Address University of Waikato, Hamilton, New Zealand
Corporate Author Thesis
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Language English Summary Language Original Title
Series Editor Series Title Abbreviated Series Title
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ISSN 1932-6203 ISBN Medium
Area Expedition Conference
Notes PMID:26760039 Approved no
Call Number LoNNe @ kyba @ Serial 1339
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Author Shi, L.; Vasseur, L.; Huang, H.; Zeng, Z.; Hu, G.; Liu, X.; You, M.
Title Adult Tea Green Leafhoppers, Empoasca onukii (Matsuda), Change Behaviors under Varying Light Conditions Type Journal Article
Year 2017 Publication PloS one Abbreviated Journal PLoS One
Volume 12 Issue (up) 1 Pages e0168439
Keywords animals
Abstract Insect behaviors are often influenced by light conditions including photoperiod, light intensity, and wavelength. Understanding pest insect responses to changing light conditions may help with developing alternative strategies for pest control. Little is known about the behavioral responses of leafhoppers (Hemiptera: Cicadellidae) to light conditions. The behavior of the tea green leafhopper, Empoasca onukii Matsuda, was examined when exposed to different light photoperiods or wavelengths. Observations included the frequency of locomotion and cleaning activities, and the duration of time spent searching. The results suggested that under normal photoperiod both female and male adults were generally more active in darkness (i.e., at night) than in light. In continuous darkness (DD), the locomotion and cleaning events in Period 1 (7:00-19:00) were significantly increased, when compared to the leafhoppers under normal photoperiod (LD). Leafhoppers, especially females, changed their behavioral patterns to a two day cycle under DD. Under continuous illumination (continuous quartz lamp light, yellow light at night, and green light at night), the activities of locomotion, cleaning, and searching were significantly suppressed during the night (19:00-7:00) and locomotion activities of both females and males were significantly increased during the day (7:00-19:00), suggesting a shift in circadian rhythm. Our work suggests that changes in light conditions, including photoperiod and wavelength, can influence behavioral activities of leafhoppers, potentially affecting other life history traits such as reproduction and development, and may serve as a method for leafhopper behavioral control.
Address Key Laboratory of Integrated Pest Management of Fujian and Taiwan, China Ministry of Agriculture, Fuzhou, China
Corporate Author Thesis
Publisher Place of Publication Editor
Language English Summary Language Original Title
Series Editor Series Title Abbreviated Series Title
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ISSN 1932-6203 ISBN Medium
Area Expedition Conference
Notes PMID:28103237 Approved no
Call Number LoNNe @ kyba @ Serial 1625
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Author Taillard, J.; Capelli, A.; Sagaspe, P.; Anund, A.; Akerstedt, T.; Philip, P.
Title In-car nocturnal blue light exposure improves motorway driving: a randomized controlled trial Type Journal Article
Year 2012 Publication PloS one Abbreviated Journal PLoS One
Volume 7 Issue (up) 10 Pages e46750
Keywords Adult; *Automobile Driving; Caffeine/pharmacology; Coffee/chemistry; Cross-Over Studies; Double-Blind Method; Fatigue/*prevention & control; Humans; Light; Male; Middle Aged; *Photic Stimulation; Placebos; Psychomotor Performance/drug effects/radiation effects; Reproducibility of Results; Sleep Deprivation; Sleep Stages/radiation effects; Wakefulness/drug effects/physiology/*radiation effects; blue light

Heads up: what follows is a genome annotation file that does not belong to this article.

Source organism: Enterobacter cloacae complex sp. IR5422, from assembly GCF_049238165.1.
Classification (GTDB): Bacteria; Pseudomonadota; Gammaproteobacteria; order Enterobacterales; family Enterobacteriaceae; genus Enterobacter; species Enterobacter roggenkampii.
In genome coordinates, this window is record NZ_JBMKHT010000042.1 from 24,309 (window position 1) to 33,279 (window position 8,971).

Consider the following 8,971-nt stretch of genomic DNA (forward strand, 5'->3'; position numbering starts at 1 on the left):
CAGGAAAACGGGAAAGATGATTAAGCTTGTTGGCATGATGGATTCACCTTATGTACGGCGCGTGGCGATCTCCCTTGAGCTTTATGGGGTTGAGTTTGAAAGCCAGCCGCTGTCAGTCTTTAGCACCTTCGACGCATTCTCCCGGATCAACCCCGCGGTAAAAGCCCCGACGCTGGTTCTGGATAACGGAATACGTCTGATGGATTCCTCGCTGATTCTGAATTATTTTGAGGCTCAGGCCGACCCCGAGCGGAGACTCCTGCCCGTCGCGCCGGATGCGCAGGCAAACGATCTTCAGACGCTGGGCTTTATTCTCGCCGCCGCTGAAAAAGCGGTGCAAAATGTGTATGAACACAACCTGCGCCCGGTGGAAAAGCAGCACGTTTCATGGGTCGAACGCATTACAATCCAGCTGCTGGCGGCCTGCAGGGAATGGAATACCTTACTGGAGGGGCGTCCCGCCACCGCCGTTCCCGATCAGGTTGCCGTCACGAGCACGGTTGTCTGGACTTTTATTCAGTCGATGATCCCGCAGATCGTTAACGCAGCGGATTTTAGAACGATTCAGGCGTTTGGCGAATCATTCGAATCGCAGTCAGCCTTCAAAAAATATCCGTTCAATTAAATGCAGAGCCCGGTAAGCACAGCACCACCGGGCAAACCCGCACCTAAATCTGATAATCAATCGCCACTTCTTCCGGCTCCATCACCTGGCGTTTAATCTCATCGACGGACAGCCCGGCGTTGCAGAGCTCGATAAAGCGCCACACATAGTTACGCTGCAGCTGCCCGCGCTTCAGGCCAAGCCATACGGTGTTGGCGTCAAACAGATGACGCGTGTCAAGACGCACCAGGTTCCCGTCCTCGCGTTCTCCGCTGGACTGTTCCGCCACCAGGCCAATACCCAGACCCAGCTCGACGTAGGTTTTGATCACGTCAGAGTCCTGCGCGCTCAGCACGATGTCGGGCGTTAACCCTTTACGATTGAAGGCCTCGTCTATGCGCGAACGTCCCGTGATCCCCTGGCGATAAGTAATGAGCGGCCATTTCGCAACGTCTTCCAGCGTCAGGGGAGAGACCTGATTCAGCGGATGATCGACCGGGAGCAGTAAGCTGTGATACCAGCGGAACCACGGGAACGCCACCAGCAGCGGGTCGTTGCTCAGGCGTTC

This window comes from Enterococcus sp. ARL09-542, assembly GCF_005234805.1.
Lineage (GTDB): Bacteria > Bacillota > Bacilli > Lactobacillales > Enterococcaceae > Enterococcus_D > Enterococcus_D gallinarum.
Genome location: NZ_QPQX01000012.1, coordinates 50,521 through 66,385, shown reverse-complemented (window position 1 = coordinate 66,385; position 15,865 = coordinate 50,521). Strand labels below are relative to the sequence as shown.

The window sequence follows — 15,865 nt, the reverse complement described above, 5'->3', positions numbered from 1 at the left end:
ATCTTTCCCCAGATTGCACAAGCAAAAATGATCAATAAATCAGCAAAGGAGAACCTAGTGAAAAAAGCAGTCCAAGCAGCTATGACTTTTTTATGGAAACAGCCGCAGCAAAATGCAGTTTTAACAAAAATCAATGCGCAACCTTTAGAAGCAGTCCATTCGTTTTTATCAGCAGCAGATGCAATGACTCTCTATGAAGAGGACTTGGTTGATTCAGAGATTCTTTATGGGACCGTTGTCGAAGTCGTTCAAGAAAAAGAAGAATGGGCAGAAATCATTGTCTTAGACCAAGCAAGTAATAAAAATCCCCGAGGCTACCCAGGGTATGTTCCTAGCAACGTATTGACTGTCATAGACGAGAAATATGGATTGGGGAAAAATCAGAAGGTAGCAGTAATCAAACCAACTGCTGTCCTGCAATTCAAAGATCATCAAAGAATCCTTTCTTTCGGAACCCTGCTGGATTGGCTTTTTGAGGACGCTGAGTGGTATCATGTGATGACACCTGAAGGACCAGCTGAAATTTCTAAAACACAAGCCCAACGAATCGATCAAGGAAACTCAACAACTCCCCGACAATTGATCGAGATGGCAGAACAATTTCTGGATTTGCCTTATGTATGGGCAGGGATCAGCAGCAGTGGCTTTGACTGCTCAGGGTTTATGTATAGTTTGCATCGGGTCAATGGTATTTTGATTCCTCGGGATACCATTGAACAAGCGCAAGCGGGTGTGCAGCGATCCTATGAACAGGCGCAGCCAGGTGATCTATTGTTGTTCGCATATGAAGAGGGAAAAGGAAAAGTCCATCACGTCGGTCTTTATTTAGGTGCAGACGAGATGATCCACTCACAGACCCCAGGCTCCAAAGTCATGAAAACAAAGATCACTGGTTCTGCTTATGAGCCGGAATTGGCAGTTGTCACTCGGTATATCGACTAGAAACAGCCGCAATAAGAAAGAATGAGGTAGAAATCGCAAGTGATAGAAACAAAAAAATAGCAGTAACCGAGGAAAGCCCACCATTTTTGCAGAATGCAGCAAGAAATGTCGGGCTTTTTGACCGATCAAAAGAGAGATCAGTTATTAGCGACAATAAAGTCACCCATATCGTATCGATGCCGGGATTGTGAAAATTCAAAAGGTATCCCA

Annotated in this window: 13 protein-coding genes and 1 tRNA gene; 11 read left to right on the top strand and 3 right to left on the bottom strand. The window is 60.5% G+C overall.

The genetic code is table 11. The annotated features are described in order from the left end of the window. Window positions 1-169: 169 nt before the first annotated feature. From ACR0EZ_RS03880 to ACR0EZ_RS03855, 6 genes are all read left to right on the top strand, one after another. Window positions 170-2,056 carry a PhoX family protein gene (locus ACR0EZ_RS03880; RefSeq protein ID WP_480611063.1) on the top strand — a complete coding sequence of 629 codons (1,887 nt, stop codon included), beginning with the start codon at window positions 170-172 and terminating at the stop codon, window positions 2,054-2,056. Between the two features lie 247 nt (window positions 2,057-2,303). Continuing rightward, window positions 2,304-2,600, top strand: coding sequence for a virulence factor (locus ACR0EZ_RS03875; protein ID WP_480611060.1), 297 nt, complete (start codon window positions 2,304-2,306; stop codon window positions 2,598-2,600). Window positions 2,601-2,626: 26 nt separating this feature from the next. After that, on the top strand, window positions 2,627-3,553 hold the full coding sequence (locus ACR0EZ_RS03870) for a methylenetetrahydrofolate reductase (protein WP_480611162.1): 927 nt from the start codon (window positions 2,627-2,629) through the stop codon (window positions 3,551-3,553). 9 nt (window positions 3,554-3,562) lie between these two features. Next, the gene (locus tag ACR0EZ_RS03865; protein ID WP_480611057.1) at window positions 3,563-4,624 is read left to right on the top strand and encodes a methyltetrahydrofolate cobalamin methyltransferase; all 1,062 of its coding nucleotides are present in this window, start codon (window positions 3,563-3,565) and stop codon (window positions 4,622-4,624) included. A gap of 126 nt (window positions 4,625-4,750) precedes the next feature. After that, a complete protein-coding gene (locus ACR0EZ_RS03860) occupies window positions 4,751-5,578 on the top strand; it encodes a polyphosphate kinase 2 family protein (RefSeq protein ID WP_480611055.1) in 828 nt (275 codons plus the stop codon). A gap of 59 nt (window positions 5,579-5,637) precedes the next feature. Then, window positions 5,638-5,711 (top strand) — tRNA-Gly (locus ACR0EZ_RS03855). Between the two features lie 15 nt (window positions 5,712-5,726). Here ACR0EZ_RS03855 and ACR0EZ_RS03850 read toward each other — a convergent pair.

Abstract Prolonged wakefulness greatly decreases nocturnal driving performance. The development of in-car countermeasures is a future challenge to prevent sleep-related accidents. The aim of this study is to determine whether continuous exposure to monochromatic light in the short wavelengths (blue light), placed on the dashboard, improves night-time driving performance. In this randomized, double-blind, placebo-controlled, cross-over study, 48 healthy male participants (aged 20-50 years) drove 400 km (250 miles) on motorway during night-time. They randomly and consecutively received either continuous blue light exposure (GOLite, Philips, 468 nm) during driving or 2*200 mg of caffeine or placebo of caffeine before and during the break. Treatments were separated by at least 1 week. The outcomes were number of inappropriate line crossings (ILC) and mean standard deviation of the lateral position (SDLP). Eight participants (17%) complained about dazzle during blue light exposure and were removed from the analysis. Results from the 40 remaining participants (mean age +/- SD: 32.9+/-11.1) showed that countermeasures reduced the number of inappropriate line crossings (ILC) (F(2,91.11) = 6.64; p<0.05). Indeed, ILC were lower with coffee (12.51 [95% CI, 5.86 to 19.66], p = 0.001) and blue light (14.58 [CI, 8.75 to 22.58], p = 0.003) than with placebo (26.42 [CI, 19.90 to 33.71]). Similar results were found for SDLP. Treatments did not modify the quality, quantity and timing of 3 subsequent nocturnal sleep episodes. Despite a lesser tolerance, a non-inferior efficacy of continuous nocturnal blue light exposure compared with caffeine suggests that this in-car countermeasure, used occasionally, could be used to fight nocturnal sleepiness at the wheel in blue light-tolerant drivers, whatever their age. More studies are needed to determine the reproducibility of data and to verify if it can be generalized to women. Trial registration: ClinicalTrials.gov NCT01070004.
Address University of Bordeaux, Sommeil, Attention et Neuropsychiatrie, USR 3413, Bordeaux, France. jack.taillard@gmail.com
Corporate Author Thesis
Publisher Place of Publication Editor
Language English Summary Language Original Title
Series Editor Series Title Abbreviated Series Title
Series Volume Series Issue Edition
ISSN 1932-6203 ISBN Medium
Area Expedition Conference
Notes PMID:23094031; PMCID:PMC3477137 Approved no
Call Number IDA @ john @ Serial 347
Permanent link to this record